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Bioeconomic Analysis of the Kapenta Fisheries. Lake Kariba, Zimbabwe and Zambia

GCP/RAF/466/EC SmartFish Project











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    Book (series)
    Report on the Bioeconomic Modelling of Kapenta Fisheries on Lake Kariba
    GCP/RAF/466/EC SmartFish Project
    2013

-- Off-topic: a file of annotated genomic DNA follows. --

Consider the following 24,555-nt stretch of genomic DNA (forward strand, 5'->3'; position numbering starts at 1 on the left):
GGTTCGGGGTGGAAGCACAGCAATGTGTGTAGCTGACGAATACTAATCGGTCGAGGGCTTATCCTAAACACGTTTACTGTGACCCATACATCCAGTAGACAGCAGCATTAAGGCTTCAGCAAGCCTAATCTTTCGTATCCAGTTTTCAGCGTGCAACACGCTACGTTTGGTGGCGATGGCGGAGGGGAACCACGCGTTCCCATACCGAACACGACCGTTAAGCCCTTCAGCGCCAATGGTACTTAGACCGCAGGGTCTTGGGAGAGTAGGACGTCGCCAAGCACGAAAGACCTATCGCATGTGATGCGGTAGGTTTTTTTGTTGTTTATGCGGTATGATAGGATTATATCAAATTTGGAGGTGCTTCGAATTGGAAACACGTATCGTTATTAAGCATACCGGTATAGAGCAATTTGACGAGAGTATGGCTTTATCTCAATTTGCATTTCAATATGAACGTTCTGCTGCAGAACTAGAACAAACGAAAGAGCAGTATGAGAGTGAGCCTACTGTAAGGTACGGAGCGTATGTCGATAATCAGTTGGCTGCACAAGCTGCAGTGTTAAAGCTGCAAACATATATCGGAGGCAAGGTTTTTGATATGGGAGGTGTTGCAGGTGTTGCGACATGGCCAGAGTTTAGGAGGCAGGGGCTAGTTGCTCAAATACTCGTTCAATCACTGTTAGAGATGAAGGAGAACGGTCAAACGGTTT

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    This work on the bioeconomic modelling of the Kapenta fishery on Lake Kariba was conducted as part of a process of joint fisheries management of the fishery between the Governments of Zimbabwe and Zambia, and was supported by the IOC-SmartFish Project under its Fisheries management component (UNFAO). The first part of the report provides an overview of the Kapenta fishery: information about the bioecology of this resource; harvesting systems in operation on the Lake; management systems in both c ountries; as well as some elements of processing and marketing. The second part concerns the biological modelling. A summary of the work that has already been done is provided, together with an assessment of available data. Based on the information available, the dynamic population model was chosen and used (surplus production model of Fox 1970). Thereafter, the results of the biological modelling are presented and discussed. The third section of the report concerns the development of the econom ic part of the model. Previous economic assessments of Kapenta fisheries have been summarized. The results of the Economic Survey, carried out in 2013 to support the bioeconomic modelling exercise, are put forward. Assumptions and analyses to develop the economic part of the model (modelling demand and costs) are also presented in detail. Finally, the fourth section of the document details the bioeconomic model: the way it works and its results. This bioeconomic modelling exercise shows that in 2011, the Kapenta resource was overexploited with an excess of fishing effort of about 40 percent. Fisheries were operating almost at a situation of open-access equilibrium where the rent of the resource is fully dissipated. As a consequence, the fishing industry is achieving very poor economic returns and faced with numerous challenges, is also demonstrating a low level of sustainability. Other main findings of this report concern the overall performance of the Kapenta fishery: the potential of wealth for economic growth, in terms of rent (estimated at approximately US $24 million per year), is completely lost for the economy of both countries; Kapenta resource productivity and thus fisheries production is negatively affected due to overexploitation, in turn leading to a negative impact on the food security status of those consumers who strongly depend on Kapenta in their diet. The fisheries generate a substantial amount of ‘on-board’ work (crew), however, remuneration for this type o f labour tends to be very low compared to national wage standards. Furthermore, lower levels of production have no doubt had a negative impact on employment in Kapenta processing activities that take place along the lakeshore. This situation requires further study, during the Bioeconomic Working Group, and should be based on information provided by the industry on processing activities. In addition to the diagnosis of the Kapenta fisheries and the economic situation of the industry in 2011, this report illustrates the potential of the model in terms of simulation for management purposes and its prospects for development. 5 The main recommendations of this study concern how to improve the bioeconomic model that has been developed. Thus these recommendations are mainly focused on the need to improve the information necessary feed and to develop the model. Recommended approaches will require strengthening partnerships with the industry.